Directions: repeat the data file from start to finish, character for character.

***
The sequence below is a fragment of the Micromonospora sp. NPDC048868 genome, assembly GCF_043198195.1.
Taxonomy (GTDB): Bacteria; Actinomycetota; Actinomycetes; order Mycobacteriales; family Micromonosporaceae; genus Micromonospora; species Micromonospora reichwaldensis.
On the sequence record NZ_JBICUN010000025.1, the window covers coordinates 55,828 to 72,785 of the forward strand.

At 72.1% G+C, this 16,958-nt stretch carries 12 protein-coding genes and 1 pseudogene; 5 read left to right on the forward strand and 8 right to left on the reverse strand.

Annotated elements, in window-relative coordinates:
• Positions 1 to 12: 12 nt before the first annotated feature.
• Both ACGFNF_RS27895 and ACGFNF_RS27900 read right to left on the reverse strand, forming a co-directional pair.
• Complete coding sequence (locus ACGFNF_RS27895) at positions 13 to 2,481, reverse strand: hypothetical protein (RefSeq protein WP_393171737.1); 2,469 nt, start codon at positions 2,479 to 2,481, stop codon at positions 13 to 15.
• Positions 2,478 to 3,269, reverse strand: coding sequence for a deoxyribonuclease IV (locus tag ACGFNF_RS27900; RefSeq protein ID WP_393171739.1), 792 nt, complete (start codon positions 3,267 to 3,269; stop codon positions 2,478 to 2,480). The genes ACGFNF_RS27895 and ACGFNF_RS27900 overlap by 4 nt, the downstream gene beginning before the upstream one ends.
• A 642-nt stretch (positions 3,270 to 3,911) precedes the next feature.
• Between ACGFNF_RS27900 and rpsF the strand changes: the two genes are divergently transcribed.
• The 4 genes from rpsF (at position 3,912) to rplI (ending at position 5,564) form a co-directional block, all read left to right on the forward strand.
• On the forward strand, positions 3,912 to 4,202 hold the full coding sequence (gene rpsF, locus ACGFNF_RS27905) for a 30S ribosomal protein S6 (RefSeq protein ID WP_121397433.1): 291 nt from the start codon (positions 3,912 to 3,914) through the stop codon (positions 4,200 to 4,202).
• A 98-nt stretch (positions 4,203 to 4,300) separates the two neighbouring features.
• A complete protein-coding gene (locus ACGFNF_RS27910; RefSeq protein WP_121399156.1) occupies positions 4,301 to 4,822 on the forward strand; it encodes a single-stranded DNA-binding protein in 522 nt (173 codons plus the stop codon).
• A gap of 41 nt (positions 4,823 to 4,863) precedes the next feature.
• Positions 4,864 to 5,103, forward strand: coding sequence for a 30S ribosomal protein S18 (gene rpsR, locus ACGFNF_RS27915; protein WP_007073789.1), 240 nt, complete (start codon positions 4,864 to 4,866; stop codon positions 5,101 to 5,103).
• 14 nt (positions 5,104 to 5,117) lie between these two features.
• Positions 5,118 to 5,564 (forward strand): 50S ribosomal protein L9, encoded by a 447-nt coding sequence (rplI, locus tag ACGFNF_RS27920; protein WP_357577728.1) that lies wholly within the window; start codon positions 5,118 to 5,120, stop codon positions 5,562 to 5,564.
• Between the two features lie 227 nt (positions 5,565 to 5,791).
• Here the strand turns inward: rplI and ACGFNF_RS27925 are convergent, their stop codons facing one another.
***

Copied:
The sequence below is a fragment of the Micromonospora sp. NPDC048868 genome, assembly GCF_043198195.1.
Taxonomy (GTDB): Bacteria; Actinomycetota; Actinomycetes; order Mycobacteriales; family Micromonosporaceae; genus Micromonospora; species Micromonospora reichwaldensis.
On the sequence record NZ_JBICUN010000025.1, the window covers coordinates 55,828 to 72,785 of the forward strand.

At 72.1% G+C, this 16,958-nt stretch carries 12 protein-coding genes and 1 pseudogene; 5 read left to right on the forward strand and 8 right to left on the reverse strand.

Annotated elements, in window-relative coordinates:
• Positions 1 to 12: 12 nt before the first annotated feature.
• Both ACGFNF_RS27895 and ACGFNF_RS27900 read right to left on the reverse strand, forming a co-directional pair.
• Complete coding sequence (locus ACGFNF_RS27895) at positions 13 to 2,481, reverse strand: hypothetical protein (RefSeq protein WP_393171737.1); 2,469 nt, start codon at positions 2,479 to 2,481, stop codon at positions 13 to 15.
• Positions 2,478 to 3,269, reverse strand: coding sequence for a deoxyribonuclease IV (locus tag ACGFNF_RS27900; RefSeq protein ID WP_393171739.1), 792 nt, complete (start codon positions 3,267 to 3,269; stop codon positions 2,478 to 2,480). The genes ACGFNF_RS27895 and ACGFNF_RS27900 overlap by 4 nt, the downstream gene beginning before the upstream one ends.
• A 642-nt stretch (positions 3,270 to 3,911) precedes the next feature.
• Between ACGFNF_RS27900 and rpsF the strand changes: the two genes are divergently transcribed.
• The 4 genes from rpsF (at position 3,912) to rplI (ending at position 5,564) form a co-directional block, all read left to right on the forward strand.
• On the forward strand, positions 3,912 to 4,202 hold the full coding sequence (gene rpsF, locus ACGFNF_RS27905) for a 30S ribosomal protein S6 (RefSeq protein ID WP_121397433.1): 291 nt from the start codon (positions 3,912 to 3,914) through the stop codon (positions 4,200 to 4,202).
• A 98-nt stretch (positions 4,203 to 4,300) separates the two neighbouring features.
• A complete protein-coding gene (locus ACGFNF_RS27910; RefSeq protein WP_121399156.1) occupies positions 4,301 to 4,822 on the forward strand; it encodes a single-stranded DNA-binding protein in 522 nt (173 codons plus the stop codon).
• A gap of 41 nt (positions 4,823 to 4,863) precedes the next feature.
• Positions 4,864 to 5,103, forward strand: coding sequence for a 30S ribosomal protein S18 (gene rpsR, locus ACGFNF_RS27915; protein WP_007073789.1), 240 nt, complete (start codon positions 4,864 to 4,866; stop codon positions 5,101 to 5,103).
• 14 nt (positions 5,104 to 5,117) lie between these two features.
• Positions 5,118 to 5,564 (forward strand): 50S ribosomal protein L9, encoded by a 447-nt coding sequence (rplI, locus tag ACGFNF_RS27920; protein WP_357577728.1) that lies wholly within the window; start codon positions 5,118 to 5,120, stop codon positions 5,562 to 5,564.
• Between the two features lie 227 nt (positions 5,565 to 5,791).
• Here the strand turns inward: rplI and ACGFNF_RS27925 are convergent, their stop codons facing one another.